Quirks & Quarks

Using tailpipe tech to make smoked bacon safer to eat

Filter out the carcinogens, and all of a sudden bacon is even more delicious.
Smoked bacon contains small amounts of carcinogens from wood smoke, but new research suggests a way to filter some out during the smoking process

You had me at bacon

Mmmmm ... bacon. There's little better than sizzling smoked bacon on a Sunday morning. And if bacon isn't your thing, how about some smoked salmon? Or a smoked gouda?

Smoking foods is an excellent way to preserve food and it's also an incredible way to add flavour, whether you use hickory, mesquite, or your other favourite wood. However burning any plant material can release polycyclic aromatic hydrocarbons - and those chemicals are carcinogenic. The levels of carcinogens in food from smoking food are generally thought to be low enough for safety.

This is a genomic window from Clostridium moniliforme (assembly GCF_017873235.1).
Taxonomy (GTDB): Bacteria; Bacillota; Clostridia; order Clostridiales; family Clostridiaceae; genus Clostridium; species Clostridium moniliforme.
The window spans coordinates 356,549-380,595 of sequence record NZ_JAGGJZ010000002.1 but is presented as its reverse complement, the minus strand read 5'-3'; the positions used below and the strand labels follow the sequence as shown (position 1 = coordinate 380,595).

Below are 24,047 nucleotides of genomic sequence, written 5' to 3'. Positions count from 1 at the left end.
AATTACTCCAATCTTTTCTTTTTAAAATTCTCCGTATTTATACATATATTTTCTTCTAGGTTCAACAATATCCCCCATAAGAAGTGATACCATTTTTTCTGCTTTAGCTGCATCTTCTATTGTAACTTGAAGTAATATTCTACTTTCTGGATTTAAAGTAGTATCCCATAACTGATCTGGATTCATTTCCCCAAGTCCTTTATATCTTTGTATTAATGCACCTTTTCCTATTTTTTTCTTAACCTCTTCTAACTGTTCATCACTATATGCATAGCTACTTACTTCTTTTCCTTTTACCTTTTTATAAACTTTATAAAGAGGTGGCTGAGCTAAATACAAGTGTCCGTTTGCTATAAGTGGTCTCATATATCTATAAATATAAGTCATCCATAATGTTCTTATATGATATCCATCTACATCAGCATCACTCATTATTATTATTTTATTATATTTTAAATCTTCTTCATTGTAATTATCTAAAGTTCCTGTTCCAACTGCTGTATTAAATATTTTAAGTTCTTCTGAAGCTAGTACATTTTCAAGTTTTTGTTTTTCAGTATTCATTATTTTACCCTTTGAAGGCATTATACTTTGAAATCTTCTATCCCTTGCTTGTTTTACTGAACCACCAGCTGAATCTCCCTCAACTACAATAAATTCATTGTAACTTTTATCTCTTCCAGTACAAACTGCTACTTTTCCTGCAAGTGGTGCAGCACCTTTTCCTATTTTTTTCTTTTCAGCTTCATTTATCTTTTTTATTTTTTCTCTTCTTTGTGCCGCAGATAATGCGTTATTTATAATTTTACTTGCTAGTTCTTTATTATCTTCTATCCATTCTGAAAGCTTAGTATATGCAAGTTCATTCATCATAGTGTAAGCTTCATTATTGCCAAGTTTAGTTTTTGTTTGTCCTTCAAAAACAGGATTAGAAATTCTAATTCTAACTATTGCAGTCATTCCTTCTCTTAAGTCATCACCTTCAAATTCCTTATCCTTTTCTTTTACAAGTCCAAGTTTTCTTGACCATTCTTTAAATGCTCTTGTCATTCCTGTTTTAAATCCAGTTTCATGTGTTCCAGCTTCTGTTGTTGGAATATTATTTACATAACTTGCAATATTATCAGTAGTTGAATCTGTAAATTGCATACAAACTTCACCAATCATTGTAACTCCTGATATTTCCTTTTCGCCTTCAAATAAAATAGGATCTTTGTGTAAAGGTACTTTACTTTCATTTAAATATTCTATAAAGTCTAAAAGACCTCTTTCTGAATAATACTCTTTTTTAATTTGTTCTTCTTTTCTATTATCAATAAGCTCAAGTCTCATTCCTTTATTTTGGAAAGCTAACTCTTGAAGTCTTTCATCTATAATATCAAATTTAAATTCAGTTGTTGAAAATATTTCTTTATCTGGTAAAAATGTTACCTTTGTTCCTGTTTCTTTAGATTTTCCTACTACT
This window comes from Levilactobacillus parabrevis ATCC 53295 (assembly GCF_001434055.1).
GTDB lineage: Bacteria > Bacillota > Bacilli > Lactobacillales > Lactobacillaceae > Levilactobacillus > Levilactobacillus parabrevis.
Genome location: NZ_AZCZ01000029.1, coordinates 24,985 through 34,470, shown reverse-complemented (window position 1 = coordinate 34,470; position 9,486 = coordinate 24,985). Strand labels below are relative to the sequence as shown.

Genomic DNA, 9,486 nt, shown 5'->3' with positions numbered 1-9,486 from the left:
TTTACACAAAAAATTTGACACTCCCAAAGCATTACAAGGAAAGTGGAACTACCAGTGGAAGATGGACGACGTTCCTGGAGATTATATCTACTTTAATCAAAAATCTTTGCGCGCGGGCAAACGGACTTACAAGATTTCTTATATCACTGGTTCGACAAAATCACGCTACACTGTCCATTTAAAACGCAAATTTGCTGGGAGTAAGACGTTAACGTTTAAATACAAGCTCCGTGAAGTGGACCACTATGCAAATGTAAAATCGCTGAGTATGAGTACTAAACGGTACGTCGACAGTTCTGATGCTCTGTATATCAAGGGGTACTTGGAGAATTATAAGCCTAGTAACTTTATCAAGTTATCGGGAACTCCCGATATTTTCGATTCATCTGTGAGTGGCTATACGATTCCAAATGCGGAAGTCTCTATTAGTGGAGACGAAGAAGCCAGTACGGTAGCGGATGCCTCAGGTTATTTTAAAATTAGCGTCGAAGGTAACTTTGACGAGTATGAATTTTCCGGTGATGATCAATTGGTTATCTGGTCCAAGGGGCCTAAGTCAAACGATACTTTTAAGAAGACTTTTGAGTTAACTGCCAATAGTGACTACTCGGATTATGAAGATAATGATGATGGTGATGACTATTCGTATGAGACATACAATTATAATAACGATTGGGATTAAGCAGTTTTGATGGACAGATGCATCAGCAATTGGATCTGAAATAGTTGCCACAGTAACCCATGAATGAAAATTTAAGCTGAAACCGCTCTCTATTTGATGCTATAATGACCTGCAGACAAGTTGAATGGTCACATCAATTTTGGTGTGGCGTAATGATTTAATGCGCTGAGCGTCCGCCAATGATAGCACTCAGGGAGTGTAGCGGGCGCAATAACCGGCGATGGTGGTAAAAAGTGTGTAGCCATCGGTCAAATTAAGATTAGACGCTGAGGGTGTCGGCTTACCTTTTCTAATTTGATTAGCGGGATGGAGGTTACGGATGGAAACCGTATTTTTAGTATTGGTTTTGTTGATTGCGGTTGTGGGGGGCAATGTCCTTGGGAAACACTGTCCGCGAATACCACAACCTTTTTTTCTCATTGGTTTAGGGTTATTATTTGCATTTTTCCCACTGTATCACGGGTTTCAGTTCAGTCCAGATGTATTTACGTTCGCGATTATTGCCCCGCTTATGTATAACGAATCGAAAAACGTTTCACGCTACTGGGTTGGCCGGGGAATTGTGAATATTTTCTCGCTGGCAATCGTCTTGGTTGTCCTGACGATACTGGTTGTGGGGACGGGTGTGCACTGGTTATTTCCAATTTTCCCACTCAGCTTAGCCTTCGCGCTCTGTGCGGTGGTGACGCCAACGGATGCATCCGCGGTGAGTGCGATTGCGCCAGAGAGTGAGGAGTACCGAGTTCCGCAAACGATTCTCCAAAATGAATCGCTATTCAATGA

Better safe than sorry

Despite the very low risk to human health, scientists at the Flavour Centre at the University of Reading have developed a method, inspired by the automobile industry, to reduce carcinogens. After reading a paper on the filtering of exhaust in a Skoda car, food scientist, Dr. Jane Parker, thought to try the same zeolite filter used for exhaust to filter the smoke from wood chips in food processing. Her lab tests found that more than 93% of the most dangerous polycyclic aromatic hydrocarbon, benzo[a]pyrene, was removed from the meats.

The taste test

Dr. Parker expected the yummy flavour coming from the smoking chemicals would have been stripped along with those chemicals. To test this, the team smoked both ketchup and chicken nuggets with the filtered and unfiltered smoke and did a taste test. Tasters reported that food smoked with the filtered smoke actually tastes better than food from unfiltered smoke. The tasters rated the zeolite filtered foods as less acrid and more savoury with fewer "ashtray" notes. If adopted in the food industry here in Canada, this could amount to safe and tastier bacon — thanks to science.